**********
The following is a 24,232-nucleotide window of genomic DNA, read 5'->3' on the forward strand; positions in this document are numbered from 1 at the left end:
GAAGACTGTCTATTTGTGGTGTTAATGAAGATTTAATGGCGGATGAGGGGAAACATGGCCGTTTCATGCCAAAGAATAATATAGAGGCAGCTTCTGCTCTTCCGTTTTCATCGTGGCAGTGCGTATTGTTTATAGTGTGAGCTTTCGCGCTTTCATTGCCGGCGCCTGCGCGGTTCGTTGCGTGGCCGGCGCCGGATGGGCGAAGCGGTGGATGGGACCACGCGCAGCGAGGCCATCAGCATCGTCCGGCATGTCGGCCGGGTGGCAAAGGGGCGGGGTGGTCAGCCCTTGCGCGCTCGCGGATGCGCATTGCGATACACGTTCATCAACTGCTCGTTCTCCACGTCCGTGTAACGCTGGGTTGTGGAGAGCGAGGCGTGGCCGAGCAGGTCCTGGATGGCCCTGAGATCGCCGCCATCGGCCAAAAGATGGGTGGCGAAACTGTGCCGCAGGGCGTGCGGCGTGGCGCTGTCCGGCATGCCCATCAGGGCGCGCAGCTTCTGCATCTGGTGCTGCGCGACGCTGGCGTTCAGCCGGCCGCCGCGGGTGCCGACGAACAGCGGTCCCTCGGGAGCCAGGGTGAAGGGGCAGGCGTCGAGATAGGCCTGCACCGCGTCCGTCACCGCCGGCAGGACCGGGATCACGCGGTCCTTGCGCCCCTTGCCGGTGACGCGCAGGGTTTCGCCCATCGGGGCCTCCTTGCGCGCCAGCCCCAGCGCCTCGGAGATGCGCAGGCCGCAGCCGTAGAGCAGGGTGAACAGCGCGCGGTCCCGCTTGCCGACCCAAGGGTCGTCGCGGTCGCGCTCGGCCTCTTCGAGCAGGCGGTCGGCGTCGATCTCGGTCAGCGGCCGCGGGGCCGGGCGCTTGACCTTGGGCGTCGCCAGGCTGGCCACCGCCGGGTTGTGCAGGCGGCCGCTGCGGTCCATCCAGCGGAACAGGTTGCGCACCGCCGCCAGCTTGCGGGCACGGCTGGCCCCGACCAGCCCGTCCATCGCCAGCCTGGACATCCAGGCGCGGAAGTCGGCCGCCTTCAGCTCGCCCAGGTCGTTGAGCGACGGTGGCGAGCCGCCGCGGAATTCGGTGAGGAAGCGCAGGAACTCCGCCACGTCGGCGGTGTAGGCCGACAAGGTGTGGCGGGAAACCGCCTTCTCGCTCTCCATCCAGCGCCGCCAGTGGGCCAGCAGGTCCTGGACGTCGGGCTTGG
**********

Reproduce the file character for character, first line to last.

The following is a 24,232-nucleotide window of genomic DNA, read 5'->3' on the forward strand; positions in this document are numbered from 1 at the left end:
GAAGACTGTCTATTTGTGGTGTTAATGAAGATTTAATGGCGGATGAGGGGAAACATGGCCGTTTCATGCCAAAGAATAATATAGAGGCAGCTTCTGCTCTTCCGTTTTCATCGTGGCAGTGCGTATTGTTTATAGTGTGAGCTTTCGCGCTTTCATTGCCGGCGCCTGCGCGGTTCGTTGCGTGGCCGGCGCCGGATGGGCGAAGCGGTGGATGGGACCACGCGCAGCGAGGCCATCAGCATCGTCCGGCATGTCGGCCGGGTGGCAAAGGGGCGGGGTGGTCAGCCCTTGCGCGCTCGCGGATGCGCATTGCGATACACGTTCATCAACTGCTCGTTCTCCACGTCCGTGTAACGCTGGGTTGTGGAGAGCGAGGCGTGGCCGAGCAGGTCCTGGATGGCCCTGAGATCGCCGCCATCGGCCAAAAGATGGGTGGCGAAACTGTGCCGCAGGGCGTGCGGCGTGGCGCTGTCCGGCATGCCCATCAGGGCGCGCAGCTTCTGCATCTGGTGCTGCGCGACGCTGGCGTTCAGCCGGCCGCCGCGGGTGCCGACGAACAGCGGTCCCTCGGGAGCCAGGGTGAAGGGGCAGGCGTCGAGATAGGCCTGCACCGCGTCCGTCACCGCCGGCAGGACCGGGATCACGCGGTCCTTGCGCCCCTTGCCGGTGACGCGCAGGGTTTCGCCCATCGGGGCCTCCTTGCGCGCCAGCCCCAGCGCCTCGGAGATGCGCAGGCCGCAGCCGTAGAGCAGGGTGAACAGCGCGCGGTCCCGCTTGCCGACCCAAGGGTCGTCGCGGTCGCGCTCGGCCTCTTCGAGCAGGCGGTCGGCGTCGATCTCGGTCAGCGGCCGCGGGGCCGGGCGCTTGACCTTGGGCGTCGCCAGGCTGGCCACCGCCGGGTTGTGCAGGCGGCCGCTGCGGTCCATCCAGCGGAACAGGTTGCGCACCGCCGCCAGCTTGCGGGCACGGCTGGCCCCGACCAGCCCGTCCATCGCCAGCCTGGACATCCAGGCGCGGAAGTCGGCCGCCTTCAGCTCGCCCAGGTCGTTGAGCGACGGTGGCGAGCCGCCGCGGAATTCGGTGAGGAAGCGCAGGAACTCCGCCACGTCGGCGGTGTAGGCCGACAAGGTGTGGCGGGAAACCGCCTTCTCGCTCTCCATCCAGCGCCGCCAGTGGGCCAGCAGGTCCTGGACGTCGGGCTTGG